Whale watching in Newfoundland can be an awe-inspiring adventure and, for some travellers, the cherry on top is a postcard perfect souvenir photo. Photographing whales comes with a unique set of challenges. Between being on a moving vessel and the unpredictable nature of wild animals, it can be difficult to get just the right shot. With preparation and patience you’ll increase your chance of leaving Trinity with a shot to make your Facebook friends jealous.
Before you can get that next National Geographic shot, you need to make sure you’re comfortable. You don’t want to be thinking about the elements while Finnegan is putting on a show. Our flotation suits ensure you stay warm and dry on the zodiac. Apply sunscreen before your trip so that you’re not thinking about the sun. If you’re prone to motion sickness, take precautions before you leave land.
Choose the Right Gear
The night before your trip, do a double check of your batteries and memory card free space. There’s nothing worse than getting set up for the perfect whale photo only to discover you don’t have room on the card or to have your camera turn off. If you have one, put an extra battery in your kit. As for your memory card, choose one with a fast write speed as you may want to set your camera to burst mode to get the full range of a breaching whale and a slow memory card can bog you down.
If your camera has a neck strap, use it. While travelling in the zodiac, the safest place for your camera is around your neck, tucked into your flotation suit.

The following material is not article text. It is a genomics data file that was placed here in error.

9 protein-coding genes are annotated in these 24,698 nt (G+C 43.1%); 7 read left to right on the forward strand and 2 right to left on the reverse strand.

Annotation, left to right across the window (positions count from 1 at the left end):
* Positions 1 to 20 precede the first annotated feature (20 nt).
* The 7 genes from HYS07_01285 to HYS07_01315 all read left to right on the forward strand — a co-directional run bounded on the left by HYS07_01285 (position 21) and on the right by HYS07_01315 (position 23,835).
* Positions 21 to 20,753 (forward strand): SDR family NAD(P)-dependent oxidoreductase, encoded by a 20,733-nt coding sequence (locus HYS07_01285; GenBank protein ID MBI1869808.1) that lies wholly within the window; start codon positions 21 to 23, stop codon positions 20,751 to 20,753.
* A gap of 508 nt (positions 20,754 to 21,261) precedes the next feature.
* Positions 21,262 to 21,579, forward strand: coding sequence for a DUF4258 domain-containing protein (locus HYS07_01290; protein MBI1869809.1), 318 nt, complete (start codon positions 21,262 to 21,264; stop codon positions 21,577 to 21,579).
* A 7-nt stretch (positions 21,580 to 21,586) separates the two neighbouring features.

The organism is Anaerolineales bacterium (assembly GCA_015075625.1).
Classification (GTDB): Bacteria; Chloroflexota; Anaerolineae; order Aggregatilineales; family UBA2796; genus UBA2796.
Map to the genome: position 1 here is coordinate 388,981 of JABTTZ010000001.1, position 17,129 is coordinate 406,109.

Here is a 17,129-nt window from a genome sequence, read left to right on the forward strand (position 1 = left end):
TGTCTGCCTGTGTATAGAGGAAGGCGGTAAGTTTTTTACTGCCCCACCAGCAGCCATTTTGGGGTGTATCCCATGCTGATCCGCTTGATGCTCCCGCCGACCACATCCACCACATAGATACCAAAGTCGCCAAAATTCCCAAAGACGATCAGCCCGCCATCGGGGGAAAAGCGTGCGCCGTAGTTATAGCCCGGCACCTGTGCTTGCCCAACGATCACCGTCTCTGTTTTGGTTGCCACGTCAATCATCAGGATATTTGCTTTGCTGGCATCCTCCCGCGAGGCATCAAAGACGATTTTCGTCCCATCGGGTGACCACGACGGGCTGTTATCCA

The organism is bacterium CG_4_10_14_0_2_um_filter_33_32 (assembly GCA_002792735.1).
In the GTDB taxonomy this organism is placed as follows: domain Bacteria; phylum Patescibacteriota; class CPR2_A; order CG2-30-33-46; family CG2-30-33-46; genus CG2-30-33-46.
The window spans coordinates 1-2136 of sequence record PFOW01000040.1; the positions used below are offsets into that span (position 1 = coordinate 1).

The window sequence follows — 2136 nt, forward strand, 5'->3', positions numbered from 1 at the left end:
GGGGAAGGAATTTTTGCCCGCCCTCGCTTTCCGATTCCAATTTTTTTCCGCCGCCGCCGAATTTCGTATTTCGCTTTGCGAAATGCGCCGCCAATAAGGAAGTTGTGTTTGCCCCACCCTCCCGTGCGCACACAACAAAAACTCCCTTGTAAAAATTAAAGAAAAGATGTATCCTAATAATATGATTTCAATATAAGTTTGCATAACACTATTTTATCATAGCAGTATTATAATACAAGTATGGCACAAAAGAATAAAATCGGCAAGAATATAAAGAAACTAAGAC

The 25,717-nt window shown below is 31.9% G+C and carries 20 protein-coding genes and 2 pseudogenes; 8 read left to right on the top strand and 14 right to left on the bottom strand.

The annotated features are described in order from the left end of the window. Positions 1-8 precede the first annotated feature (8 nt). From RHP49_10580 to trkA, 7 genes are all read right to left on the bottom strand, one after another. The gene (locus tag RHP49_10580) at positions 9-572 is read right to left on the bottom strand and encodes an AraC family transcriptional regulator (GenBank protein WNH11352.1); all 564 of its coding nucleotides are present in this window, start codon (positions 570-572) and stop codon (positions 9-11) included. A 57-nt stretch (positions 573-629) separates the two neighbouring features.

You can leave your tripod at home, as it’s impractical in our zodiacs and wouldn’t offer much assistance anyway on a floating vessel.
Do pack your zoom lens. In Canada, we need to maintain a minimum 100m distance from whales so a good zoom will help you get a close-up shot.
Get to know your camera settings before setting off in our zodiac. If you have a simpler point and shoot, we recommend switching it to ‘sports’ or ‘action’ mode and turning off your flash.
If you’ve got more control, but aren’t completely comfortable in manual, try using shutter priority mode instead and starting around the 1/1000s mark. You want your shutter to be fast enough to freeze the motion of a travelling whale. There’s no one perfect setting though so you may need to adjust as you go, depending on the weather and light. The more photos you take, the better your chances of ending up with a prize photo.
No matter how prepared you are, you need to pack your patience because wild animals are unpredictable. Our best advice is to keep your camera ready and always be scanning the water. Also, if you see a whale dive, don’t keep your eyes on that spot since they’ll likely surface again somewhere else.
Be prepared. Be patient. And if you don’t get that perfect shot you can always just enjoy the experience of being out on our zodiacs, seeing whales and other marine life with your own eyes. And remember, you can always try again next time!
If you’ve caught any amazing photos while out on one of our tours be sure to post it to social media and tag us. We’d love to see them.